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Beethoven Piano Concertos (Cód: 2650941)

Daniel Barenboim

Music Brokers Brasil Produções Fonográficas

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Beethoven Piano Concertos



As impecáveis e extraordinárias perfomances de piano do maestro argentino Daniel Barenboim, gravadas no Ruhr Piano Festival, em 2007, em Bochum, Alemanha. Os cinco concertos apresentam peças de Beethoven, em que se destacam.

CONCERTO #1 IN C MAJOR, Op.15 (15:51+12:07+10:58)
This concerto is actually Beethoven's second work in the form, but published ahead of the second-numbered, youthful concerto in B Flat, OP. 19. In it, the fully mature Beethoven makes his statement - and a profound one - to the musical world: pay attention! The booklet notes make no reference to the cadenzas Barenboim plays, which is a pity, as the one he employs in the first movement is stunning, and one with which I am not familiar. As in all of the slow movements in the concertos, it reminds one of musicologist Alfred Einstein's reference to 'Mozart's heavenly Adagios'; Barenboim's treatment of Beethoven's slow concerto movements is 'profoundly humanist' heartfelt and reverential, revealing new insights at every turn.

CONCERTO #2 IN B FLAT MAJOR, OP.19 (14:49+9:36+8:58)
When young Beethoven arrived in Vienna, he sought instruction from Mozart. Somehow this did not come about, and young Ludwig ended up a student of Haydn - hardly a poor substitute! Yet Mozart did take note of him, saying something to the effect that 'the world will be hearing more from this young man'. Indeed, Mozart's shadow looms large over Op.19, yet in the Adagio, there is a breadth and depth to Barenboim's rendition that one does not encounter in the many other versions available. Moreover, his minute attention to every note in each little ornament is a joy!

CONCERTO #3 IN C MINOR, OP.37 (18:07+9:59+10:01)
Barenboim's fleet-fingered virtuosity comes to the fore in this light-hearted concerto. It's plain to see what joy he has in tossing off all those roulades, arpeggios and bravura passages. Coming back once more to Alfred Einstein, I think it was he who postulated the theory that Beethoven was the first composer to make use of the trill as a dramatic device. If this is indeed the case - and who's to doubt the word of such an authority? - then this concerto especially supports it, and evidence of the trill as a dramatic device abounds in all Beethoven's other mature piano works. Again in the Largo, the cotrasting sweep and dignity Barenboim imparts to the movement elevates it to a higher sphere.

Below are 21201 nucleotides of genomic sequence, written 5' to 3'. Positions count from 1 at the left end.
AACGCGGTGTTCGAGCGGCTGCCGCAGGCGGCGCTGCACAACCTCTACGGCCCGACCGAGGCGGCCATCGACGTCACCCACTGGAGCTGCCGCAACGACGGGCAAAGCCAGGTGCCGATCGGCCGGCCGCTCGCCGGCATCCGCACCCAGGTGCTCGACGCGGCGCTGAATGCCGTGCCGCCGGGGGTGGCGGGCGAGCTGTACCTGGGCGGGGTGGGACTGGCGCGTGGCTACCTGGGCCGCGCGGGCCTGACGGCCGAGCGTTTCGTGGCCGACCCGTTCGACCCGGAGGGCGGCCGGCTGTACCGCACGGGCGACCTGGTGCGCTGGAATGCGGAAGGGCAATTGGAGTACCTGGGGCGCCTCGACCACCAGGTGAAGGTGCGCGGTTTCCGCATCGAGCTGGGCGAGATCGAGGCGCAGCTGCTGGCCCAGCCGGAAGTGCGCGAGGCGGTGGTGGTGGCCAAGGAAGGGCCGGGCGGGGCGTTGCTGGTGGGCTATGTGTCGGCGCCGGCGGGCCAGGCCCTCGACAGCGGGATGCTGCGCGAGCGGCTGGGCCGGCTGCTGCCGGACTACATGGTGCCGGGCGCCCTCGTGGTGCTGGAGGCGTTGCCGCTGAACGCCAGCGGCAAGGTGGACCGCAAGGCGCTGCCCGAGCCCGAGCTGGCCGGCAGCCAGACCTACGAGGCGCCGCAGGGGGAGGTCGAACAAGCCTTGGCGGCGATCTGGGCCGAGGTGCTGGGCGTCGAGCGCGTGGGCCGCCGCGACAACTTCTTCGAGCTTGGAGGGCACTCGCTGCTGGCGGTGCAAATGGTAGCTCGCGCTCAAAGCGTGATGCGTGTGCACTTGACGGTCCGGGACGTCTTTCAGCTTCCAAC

CONCERTO #4 IN G MAJOR, OP.58 (19:41+5:16+12:48)
This is my favourite among the concertos. Here, Beethoven leaps a century ahead by allowing the piano - ever so softly - to announce the first movement's main theme, employing another favourite device: three short notes and a longer one. Throughout this highly introspective work - but especially in the middle movement, Andante con moto - Barenboim evokes an unprecedented grandeur and nobility in the music, lifting it to heavenly heights. Following the thunderous final tutti, Barenboim is rewarded with a well-deserved and long standing ovation - a rare occasion for the usually staid German audience. This he shares first with section leaders and soloists, then the entire orchestra. It has now become my favourite version of my favourite Beethoven concerto.

CONCERTO #5 IN E FLAT MAJOR, OP.73 ('EMPEROR')(21:09+8:09+12:04)
There is something so grand about this concerto: the massive opening tutti, the angular, sharp attacks and brisk tempo set by the soloist-conductor, combine in a regal musical spectacular.
Here, Barenboim allows himself more latitude in dynamics and rubato, his pianissimi, even when barely audible, always pellucidly clear, dramatically in contrast to thundering chords where called for. In this work especially, Barenboim has his hands full, no pun intended. The hard physical work even made the unflappable Barenboim break a sweat. The standing ovation this time, marking the end of the cycle, seemed like it would never end.
There are other concerted piano works by Beethoven - early creations that do not measure up to for example the B Flat Concerto, Op.19. The Choral Fantasia, Op.80, for Piano, Chorus and Orchestra is actually a run-up for the Ninth Symphony, and cannot be considered a concerto as such. Beethoven's adaptation of his Violin Concerto is sometimes referred to as the sixth concerto. It is a lovely work, and would have been nice to have in this collection. But that is really being greedy.


Produto sob encomenda Não
Marca Music Brokers Brasil Produções Fonográficas
Cód. Barras 7798141331611
Altura 18.50 cm
Profundidade 1.50 cm
Referência VBM0017
Colorido Sim
Duração Aproximada Aprox. 198 Min.
Classificação Indicativa Livre para todos os públicos
Sistema de Som Dolby Digital 2.0
Peso 0.12 Kg
Largura 13.50 cm
AutorDaniel Barenboim